Your family’s safety this winter could depend on the condition of your heating equipment. Someone must be responsible to ensure the furnace, and for that matter the entire heating system, is working safely, effectively and efficiently.
If in doubt, always use the service of a licensed gas contractor before the heating season begins. They may also be able to share some specific information about the do’s and don’ts for your home heating system.
An annual inspection and check-up is critical to ensure the safe and efficient operation of the furnace for the heating season. Regular maintenance is also a requirement to ensure optimum effectiveness.
Here are a few maintenance ideas for propane and natural gas type furnaces:
- Switch off power to the furnace before any maintenance activity
- Ensure vicinity around furnace is free of debris and flammable liquids
- Replace/clean air filters monthly to improve the heating efficiency
- Vacuum lint/dust from the burner area
- Inspect fan belts for wear, cracks, brittle etc.
- Oil the motor fan with the appropriate grade of oil and correct amount
- If applicable, change the humidifier evaporator pad regularly
- Ensure the fan doors are fastened securely after servicing
- Never tamper with or by-pass the furnace safety switch. The device is meant to protect you by shutting down the furnace when a malfunction happens
The annual heating inspection must include the chimney. To ensure safety the chimney should be checked monthly during the heating season and more often with cold weather and snowfalls. An exterior check is a good first step. The real danger can be hidden. A check of the flue which will emit the furnace combustion gases is the most important. The flue must be inspected from the furnace to ensure the entire chimney is clear. Checking plastic venting systems for direct vent furnaces should also be done. Check to ensure pipes are not blocked, cracked or have loose fittings.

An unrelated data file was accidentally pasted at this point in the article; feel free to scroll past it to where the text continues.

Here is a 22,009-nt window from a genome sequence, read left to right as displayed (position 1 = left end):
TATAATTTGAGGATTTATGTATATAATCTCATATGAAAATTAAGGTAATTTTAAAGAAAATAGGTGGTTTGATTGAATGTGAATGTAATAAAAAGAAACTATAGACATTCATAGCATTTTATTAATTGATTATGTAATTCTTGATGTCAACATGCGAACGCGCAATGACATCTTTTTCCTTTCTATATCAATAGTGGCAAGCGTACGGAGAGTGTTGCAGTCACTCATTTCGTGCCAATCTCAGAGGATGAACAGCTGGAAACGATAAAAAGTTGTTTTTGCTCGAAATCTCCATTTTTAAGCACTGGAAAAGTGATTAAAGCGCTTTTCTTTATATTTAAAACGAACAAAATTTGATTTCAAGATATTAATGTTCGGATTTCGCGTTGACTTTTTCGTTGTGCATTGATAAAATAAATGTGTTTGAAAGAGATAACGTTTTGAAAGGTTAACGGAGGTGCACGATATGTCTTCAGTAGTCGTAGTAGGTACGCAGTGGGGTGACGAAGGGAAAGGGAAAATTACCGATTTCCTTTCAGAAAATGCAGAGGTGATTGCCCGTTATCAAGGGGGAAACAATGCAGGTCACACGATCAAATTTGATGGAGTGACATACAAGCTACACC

Different types of furnaces require varying inspection types. If there is a small door at the base of your chimney, otherwise known as a “cleanout”, and a pipe from the furnace enters the chimney above the cleanout, the furnace is tile, aluminum or steel lined.
To check for a blockage, do this during daylight hours, hold a small hand-held mirror in the clean-out door. If little or no daylight is visible in the chimney, there may be a blockage. You may need to call a licensed gas contractor to investigate and remove the blockage.
Masonry chimneys may present a danger over time as the inner flue collapses, thus blocking or severely restricting the exhaust gas flow. This type should be inspected regularly.
If there is a blockage:
- Turn off all gas appliance vented to the chimney
- Remove the blockage or call a licensed gas contractor
- After you check the chimney flue close and secure the cleanout door
While the furnace is running, the vent and chimney should feel warm. A cold vent may be drawing in cold air and not venting dangerous gases properly
Equipment that is not sufficiently maintained or is blocked can lead to the build-up of carbon monoxide (CO). Installing CO detectors in the home is a must. They can alert you to the danger before the symptoms are noticed. These detectors are your second line of defense and prevention. Your heating equipment operating safely, efficiently and effectively is your ultimate protection.